The dramatic improvement in sentiment has already resulted in property prices creeping up over the past two months, particularly in the secondary market. According to anecdotal evidence, owners are sticking to their asking prices, with some even withdrawing their properties from the market in the hope of fetching a higher price later on.
At the prestigious Ardmore Park, the bellwether for luxury condominiums, owners are now said to be asking for at least $2,200 psf, and even this is a moving target. According to a recent caveat, a unit on the 23rd floor changed hands in the resale market for $6.45 million, or $2,236 psf. Just three months ago in March, a unit two floors down was sold for $5.7 million, or $1,976 psf.
Even Ardmore II has seen sub-sale transactions coming back to the $2,000 psf level, with the most recent caveat for a 15th floor apartment at $2,099 psf.
Meanwhile, prices have firmed up at St Regis Residences. Units in the resale market have been changing hands in the $2,100 psf range earlier this year. The most recent transaction was done at $2,200 psf, according to the most recent caveat.
Over at Cairnhill Crest in Cairnhill Circle, a 1,733 sq ft apartment on the 10th floor changed hands in the resale market at $2.46 million, or $1,420 psf, according to caveats lodged from May 15 to 22. Another similar-sized apartment but located on the 14th floor was sold for close to $2.6 million, or $1,500 psf.
Both apartments had changed hands at prices almost on a par with the original purchase prices four years ago, based on previous caveats lodged. The 10th floor apartment last changed hands in October 2005 for $2.503 million, or $1,444 psf. Meanwhile, the 14th floor apartment last changed hands in March 2006 for $2.69 million, or $1,552 psf The Metropolitan, the brand-new 382-unit, 99-year leasehold condominium located next to Redhill MRT station, unit prices are holding steady, and are back to the levels seen when it was first launched in late 2006. The two most recent caveats were those of a ninth floor apartment that changed hands at $1.08 million, or $772 psf, and a larger unit on the 20th floor that was sold for $1.43 million, or $820 psf. The owner of the 20th floor unit bought it in November 2006 when the project was launched and paid $1.32 million or $758 psf.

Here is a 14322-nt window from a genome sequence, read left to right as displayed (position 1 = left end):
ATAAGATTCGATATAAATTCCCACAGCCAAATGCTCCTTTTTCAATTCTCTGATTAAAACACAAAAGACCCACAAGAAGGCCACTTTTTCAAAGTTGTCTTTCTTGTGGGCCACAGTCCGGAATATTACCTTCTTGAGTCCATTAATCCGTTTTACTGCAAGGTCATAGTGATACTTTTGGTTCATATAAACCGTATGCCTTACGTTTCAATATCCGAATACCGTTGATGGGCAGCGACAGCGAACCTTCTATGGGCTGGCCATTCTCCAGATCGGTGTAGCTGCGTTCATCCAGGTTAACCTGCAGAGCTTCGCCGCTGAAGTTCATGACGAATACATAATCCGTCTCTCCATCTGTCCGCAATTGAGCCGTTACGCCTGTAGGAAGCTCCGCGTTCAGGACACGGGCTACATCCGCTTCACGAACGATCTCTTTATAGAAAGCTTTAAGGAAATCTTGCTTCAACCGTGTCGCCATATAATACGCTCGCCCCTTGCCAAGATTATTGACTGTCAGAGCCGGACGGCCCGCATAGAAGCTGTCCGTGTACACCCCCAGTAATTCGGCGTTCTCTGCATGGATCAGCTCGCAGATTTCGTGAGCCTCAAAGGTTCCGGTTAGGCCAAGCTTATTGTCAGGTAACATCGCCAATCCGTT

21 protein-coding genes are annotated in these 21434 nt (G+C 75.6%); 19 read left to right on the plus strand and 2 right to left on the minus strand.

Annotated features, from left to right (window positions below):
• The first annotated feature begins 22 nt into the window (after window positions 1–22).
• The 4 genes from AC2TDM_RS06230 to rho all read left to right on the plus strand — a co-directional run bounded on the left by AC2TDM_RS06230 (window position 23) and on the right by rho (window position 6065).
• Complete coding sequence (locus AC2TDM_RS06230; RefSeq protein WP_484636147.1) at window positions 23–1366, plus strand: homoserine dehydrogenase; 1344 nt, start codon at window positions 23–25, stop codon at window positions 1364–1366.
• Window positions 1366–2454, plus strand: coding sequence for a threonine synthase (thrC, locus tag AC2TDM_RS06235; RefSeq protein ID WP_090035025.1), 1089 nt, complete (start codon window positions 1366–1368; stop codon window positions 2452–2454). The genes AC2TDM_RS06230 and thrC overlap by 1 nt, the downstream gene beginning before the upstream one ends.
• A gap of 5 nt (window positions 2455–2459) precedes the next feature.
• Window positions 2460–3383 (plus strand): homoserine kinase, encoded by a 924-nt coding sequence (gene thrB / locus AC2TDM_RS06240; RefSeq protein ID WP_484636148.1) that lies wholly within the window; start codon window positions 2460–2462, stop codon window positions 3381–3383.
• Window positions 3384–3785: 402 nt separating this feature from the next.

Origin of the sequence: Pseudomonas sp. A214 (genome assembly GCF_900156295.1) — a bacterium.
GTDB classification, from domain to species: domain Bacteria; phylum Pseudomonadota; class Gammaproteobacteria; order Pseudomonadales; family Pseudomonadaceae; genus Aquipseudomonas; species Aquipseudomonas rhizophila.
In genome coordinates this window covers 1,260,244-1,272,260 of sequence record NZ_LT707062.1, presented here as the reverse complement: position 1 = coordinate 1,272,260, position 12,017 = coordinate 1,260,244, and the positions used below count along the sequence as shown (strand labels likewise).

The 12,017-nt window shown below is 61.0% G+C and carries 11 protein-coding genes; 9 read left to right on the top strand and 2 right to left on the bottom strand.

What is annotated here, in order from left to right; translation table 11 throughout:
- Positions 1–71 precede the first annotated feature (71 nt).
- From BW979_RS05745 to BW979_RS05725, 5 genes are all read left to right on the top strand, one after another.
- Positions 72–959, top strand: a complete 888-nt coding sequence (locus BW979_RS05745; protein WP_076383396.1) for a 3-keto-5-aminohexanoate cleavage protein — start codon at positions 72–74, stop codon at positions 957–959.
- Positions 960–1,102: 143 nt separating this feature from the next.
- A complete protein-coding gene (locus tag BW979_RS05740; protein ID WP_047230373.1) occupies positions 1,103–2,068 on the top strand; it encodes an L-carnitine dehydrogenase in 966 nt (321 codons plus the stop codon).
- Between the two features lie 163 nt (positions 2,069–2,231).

According to Citi Investment Research’s analyst Wendy Koh in her June 11 property report, resale prices of selected projects are up 10% from their lows and developers are reducing discounts at new launches. “With strong liquidity and the widening gap between Singapore and Hong Kong properties, the spike could extend to the luxury segment,” she says. “But it appears unsustainable given that supply scheduled for completion will reach a five-year high of more than 10,000 units in 2009 and will exceed 10,000 a year through to 2011.”
David Neubronner, executive director of residential at Credo Real Estate, says prices of mass and mid-tier projects have gone up 10% across the board. But buyers are still snapping up units “as they are worried that if they don’t buy today, they may have to pay a higher price tomorrow”, he observes.
Koh cautions, however, that “fundamentals will come back into focus when the euphoria wanes”.
Source: The Edge, 15 June 2009